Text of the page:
Sitting in traffic sucks, but in some places, there's no way around it. Those places know who they are, and although Sao Paolo's traffic probably isn't as bad as Mexico City or places in China, it can alter the course of peoples' lives.
For starters, they have a special radio station dedicated entirely to reporting the city's traffic conditions. Fabiana Crespo told the BBC that she has to drive from one end of the city to the other to get to work. She spends nearly four hours per day in her car.
Crespo even met her husband in a traffic jam. They were stuck next to each other, so he rolled down the window and started flirting with her. He got her number and the rest is history. They have a 10-month-old named Rodrigo now. This kind of reminds me of how I spent half of my childhood sitting in traffic on or around Washington, D.C.'s Beltway. Ask me how many bricks there are on the rear façade of the Washington Post's distribution center in Springfield, Va. (I don't really know the answer to that, but I did spend a lot of time staring at it).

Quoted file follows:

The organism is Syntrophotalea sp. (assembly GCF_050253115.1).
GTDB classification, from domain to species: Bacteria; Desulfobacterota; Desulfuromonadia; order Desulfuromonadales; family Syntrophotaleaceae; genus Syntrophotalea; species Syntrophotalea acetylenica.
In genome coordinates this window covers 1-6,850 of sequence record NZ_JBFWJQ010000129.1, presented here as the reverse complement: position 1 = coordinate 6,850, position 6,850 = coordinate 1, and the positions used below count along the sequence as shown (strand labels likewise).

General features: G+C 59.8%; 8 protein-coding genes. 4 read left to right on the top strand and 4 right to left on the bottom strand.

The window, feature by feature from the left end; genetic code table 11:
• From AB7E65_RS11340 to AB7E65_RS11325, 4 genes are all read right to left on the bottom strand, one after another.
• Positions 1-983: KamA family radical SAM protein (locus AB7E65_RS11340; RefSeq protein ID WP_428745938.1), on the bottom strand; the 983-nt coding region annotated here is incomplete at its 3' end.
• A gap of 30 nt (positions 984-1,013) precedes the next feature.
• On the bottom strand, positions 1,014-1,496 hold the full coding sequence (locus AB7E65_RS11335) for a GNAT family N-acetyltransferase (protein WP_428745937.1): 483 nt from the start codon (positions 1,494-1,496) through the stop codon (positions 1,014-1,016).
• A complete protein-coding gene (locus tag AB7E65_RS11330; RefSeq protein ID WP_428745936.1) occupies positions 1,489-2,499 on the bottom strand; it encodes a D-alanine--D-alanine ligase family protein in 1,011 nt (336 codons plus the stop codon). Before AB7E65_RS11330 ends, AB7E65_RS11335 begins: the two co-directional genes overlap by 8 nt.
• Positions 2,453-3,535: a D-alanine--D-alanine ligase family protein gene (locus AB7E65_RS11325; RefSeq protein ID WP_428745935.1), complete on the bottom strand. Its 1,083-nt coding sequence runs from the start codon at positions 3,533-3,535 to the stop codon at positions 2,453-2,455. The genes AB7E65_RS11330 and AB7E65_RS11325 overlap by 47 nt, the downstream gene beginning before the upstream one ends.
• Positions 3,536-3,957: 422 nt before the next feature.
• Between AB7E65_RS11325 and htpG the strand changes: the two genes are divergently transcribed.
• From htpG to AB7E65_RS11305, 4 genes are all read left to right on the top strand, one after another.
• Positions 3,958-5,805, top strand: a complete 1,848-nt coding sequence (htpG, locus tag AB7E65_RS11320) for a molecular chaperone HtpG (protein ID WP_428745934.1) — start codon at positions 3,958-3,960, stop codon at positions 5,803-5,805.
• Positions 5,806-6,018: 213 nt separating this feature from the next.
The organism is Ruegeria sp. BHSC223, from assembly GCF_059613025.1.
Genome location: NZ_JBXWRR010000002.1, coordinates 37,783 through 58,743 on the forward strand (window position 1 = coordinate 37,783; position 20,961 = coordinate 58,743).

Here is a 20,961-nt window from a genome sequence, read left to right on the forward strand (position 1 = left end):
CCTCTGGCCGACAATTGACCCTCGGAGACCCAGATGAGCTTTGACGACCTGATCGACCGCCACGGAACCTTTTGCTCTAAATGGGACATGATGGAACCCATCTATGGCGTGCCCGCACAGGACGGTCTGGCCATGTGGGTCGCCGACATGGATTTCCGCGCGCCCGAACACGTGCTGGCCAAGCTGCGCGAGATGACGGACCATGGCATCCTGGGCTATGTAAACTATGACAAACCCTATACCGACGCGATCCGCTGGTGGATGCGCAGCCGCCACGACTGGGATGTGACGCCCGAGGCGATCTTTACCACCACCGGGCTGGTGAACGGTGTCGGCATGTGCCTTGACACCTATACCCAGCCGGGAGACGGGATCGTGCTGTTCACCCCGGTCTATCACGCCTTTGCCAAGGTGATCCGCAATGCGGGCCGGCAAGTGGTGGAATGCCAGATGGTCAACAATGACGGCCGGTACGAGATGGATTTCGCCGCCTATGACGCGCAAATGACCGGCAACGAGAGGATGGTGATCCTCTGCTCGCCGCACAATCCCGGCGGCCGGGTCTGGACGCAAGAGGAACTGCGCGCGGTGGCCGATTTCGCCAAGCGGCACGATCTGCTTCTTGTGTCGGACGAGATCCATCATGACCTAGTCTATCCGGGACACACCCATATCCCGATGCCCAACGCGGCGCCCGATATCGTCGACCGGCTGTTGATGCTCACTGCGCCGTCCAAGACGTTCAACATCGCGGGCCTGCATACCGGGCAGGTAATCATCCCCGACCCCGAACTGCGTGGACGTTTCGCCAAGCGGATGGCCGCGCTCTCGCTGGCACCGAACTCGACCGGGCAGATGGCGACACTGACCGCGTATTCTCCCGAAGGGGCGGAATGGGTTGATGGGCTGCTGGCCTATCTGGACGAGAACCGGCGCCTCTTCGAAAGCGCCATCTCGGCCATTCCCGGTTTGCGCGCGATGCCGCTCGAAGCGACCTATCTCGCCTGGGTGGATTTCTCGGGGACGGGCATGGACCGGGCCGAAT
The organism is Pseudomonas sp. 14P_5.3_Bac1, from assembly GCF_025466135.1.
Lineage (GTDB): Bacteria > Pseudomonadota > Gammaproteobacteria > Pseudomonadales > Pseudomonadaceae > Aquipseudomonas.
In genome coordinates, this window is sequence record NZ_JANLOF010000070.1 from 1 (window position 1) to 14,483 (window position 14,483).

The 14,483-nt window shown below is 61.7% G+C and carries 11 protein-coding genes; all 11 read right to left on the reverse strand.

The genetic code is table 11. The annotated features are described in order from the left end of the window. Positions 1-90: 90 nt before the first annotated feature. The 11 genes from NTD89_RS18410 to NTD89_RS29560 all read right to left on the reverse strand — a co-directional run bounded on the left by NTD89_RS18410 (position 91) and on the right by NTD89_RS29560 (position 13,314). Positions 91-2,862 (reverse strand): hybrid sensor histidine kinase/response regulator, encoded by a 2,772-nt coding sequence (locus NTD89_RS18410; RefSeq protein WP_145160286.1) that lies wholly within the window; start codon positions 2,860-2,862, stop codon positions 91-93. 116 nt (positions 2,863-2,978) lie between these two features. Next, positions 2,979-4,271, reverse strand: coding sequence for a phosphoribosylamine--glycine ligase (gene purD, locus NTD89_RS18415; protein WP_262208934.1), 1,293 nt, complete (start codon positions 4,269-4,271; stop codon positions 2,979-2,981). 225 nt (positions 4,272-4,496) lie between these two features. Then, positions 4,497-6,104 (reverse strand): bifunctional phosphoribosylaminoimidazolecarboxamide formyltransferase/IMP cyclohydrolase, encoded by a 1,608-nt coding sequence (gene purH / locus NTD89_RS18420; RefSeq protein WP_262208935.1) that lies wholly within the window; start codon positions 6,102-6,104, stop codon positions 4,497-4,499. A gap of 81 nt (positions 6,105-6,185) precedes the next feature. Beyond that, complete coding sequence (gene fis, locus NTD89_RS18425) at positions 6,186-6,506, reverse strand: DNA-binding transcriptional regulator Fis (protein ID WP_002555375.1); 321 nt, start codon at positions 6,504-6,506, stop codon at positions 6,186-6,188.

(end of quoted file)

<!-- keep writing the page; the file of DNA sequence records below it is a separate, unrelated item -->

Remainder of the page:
Sao Paulo's traffic engineers have worked out that on a normal day, the city's bumper-to-bumper misery stretches 112 miles. On a bad day, it can be as much as 183 miles. That's a scale only the Chinese can fathom.
Although some American cities have pretty horrible traffic, Americans have had the benefit of seeing the automotive industry evolve alongside some of out biggest cities. Imagine an already packed city in Brazil or China seeing an explosion in car ownership as more people join the middle class. Sounds like a gridlock nightmare to me.
Photo credit: Associated Press; BBC